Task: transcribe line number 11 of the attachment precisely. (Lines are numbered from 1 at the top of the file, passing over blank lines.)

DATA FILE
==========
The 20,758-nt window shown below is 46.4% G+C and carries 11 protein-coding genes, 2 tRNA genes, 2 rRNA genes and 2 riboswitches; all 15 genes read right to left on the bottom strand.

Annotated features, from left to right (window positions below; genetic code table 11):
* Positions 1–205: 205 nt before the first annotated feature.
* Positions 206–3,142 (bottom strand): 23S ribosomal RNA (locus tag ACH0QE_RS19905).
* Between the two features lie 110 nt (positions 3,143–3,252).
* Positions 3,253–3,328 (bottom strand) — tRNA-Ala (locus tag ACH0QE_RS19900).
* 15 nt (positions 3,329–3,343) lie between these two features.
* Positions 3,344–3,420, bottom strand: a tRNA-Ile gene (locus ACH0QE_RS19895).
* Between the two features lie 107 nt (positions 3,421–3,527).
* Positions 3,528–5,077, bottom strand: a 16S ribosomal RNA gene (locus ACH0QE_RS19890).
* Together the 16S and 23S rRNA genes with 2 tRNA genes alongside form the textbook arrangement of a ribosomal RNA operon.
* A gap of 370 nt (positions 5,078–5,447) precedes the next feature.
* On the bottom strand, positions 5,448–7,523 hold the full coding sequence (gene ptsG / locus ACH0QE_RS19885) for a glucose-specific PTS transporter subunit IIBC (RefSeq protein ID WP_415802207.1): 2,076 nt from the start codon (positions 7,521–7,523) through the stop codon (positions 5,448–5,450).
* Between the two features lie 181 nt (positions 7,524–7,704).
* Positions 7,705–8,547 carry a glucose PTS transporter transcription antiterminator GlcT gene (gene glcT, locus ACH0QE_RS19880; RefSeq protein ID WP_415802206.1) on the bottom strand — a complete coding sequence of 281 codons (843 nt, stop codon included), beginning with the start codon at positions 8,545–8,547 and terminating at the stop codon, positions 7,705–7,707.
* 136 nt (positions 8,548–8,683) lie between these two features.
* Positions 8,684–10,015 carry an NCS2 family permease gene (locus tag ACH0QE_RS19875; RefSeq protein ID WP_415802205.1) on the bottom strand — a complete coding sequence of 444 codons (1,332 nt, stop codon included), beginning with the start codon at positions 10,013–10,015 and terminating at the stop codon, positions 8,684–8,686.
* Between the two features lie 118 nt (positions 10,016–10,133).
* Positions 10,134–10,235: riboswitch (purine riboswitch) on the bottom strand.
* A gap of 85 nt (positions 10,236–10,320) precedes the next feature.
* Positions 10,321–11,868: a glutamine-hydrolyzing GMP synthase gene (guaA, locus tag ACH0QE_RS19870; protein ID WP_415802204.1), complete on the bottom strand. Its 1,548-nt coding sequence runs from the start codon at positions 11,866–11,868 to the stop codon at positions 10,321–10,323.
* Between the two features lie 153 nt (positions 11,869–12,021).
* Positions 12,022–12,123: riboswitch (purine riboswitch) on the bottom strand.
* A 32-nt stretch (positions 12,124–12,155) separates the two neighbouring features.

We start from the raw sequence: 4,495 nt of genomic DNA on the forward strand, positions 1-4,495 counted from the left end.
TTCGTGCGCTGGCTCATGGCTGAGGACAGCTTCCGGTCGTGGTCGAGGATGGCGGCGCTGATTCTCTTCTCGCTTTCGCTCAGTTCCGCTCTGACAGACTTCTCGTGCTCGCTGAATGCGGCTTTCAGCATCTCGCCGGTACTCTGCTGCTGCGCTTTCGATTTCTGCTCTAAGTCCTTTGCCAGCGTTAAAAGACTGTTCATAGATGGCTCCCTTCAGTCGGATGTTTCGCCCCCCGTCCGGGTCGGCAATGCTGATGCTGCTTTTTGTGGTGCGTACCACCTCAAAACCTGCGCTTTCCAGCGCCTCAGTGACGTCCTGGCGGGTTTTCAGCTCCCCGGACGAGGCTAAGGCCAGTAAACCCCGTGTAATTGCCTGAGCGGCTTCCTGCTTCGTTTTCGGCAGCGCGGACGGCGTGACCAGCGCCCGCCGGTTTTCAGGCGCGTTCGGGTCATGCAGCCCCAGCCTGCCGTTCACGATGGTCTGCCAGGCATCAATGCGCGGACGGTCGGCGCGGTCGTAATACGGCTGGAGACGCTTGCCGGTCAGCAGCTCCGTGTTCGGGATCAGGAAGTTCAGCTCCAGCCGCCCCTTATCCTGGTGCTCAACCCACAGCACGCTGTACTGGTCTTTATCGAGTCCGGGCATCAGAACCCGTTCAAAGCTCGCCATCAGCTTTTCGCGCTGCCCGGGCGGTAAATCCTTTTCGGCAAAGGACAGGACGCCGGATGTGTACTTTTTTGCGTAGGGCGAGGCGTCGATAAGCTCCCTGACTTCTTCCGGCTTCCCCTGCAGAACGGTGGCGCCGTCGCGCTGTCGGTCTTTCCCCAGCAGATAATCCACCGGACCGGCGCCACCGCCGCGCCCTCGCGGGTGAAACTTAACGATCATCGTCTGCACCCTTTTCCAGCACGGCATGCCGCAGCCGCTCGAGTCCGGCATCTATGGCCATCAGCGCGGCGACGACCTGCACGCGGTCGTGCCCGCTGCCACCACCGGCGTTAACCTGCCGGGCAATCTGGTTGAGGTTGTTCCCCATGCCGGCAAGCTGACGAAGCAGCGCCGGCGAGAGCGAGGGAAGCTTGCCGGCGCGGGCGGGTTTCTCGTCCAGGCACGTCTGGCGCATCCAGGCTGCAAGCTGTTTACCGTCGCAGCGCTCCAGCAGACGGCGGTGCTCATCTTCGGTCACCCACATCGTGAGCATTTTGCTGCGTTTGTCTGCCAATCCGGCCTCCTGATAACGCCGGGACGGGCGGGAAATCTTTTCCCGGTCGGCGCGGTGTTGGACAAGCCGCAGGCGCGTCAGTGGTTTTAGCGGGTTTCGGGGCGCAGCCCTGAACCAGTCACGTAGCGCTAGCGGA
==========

* Together the 16S and 23S rRNA genes with 2 tRNA genes alongside form the textbook arrangement of a ribosomal RNA operon.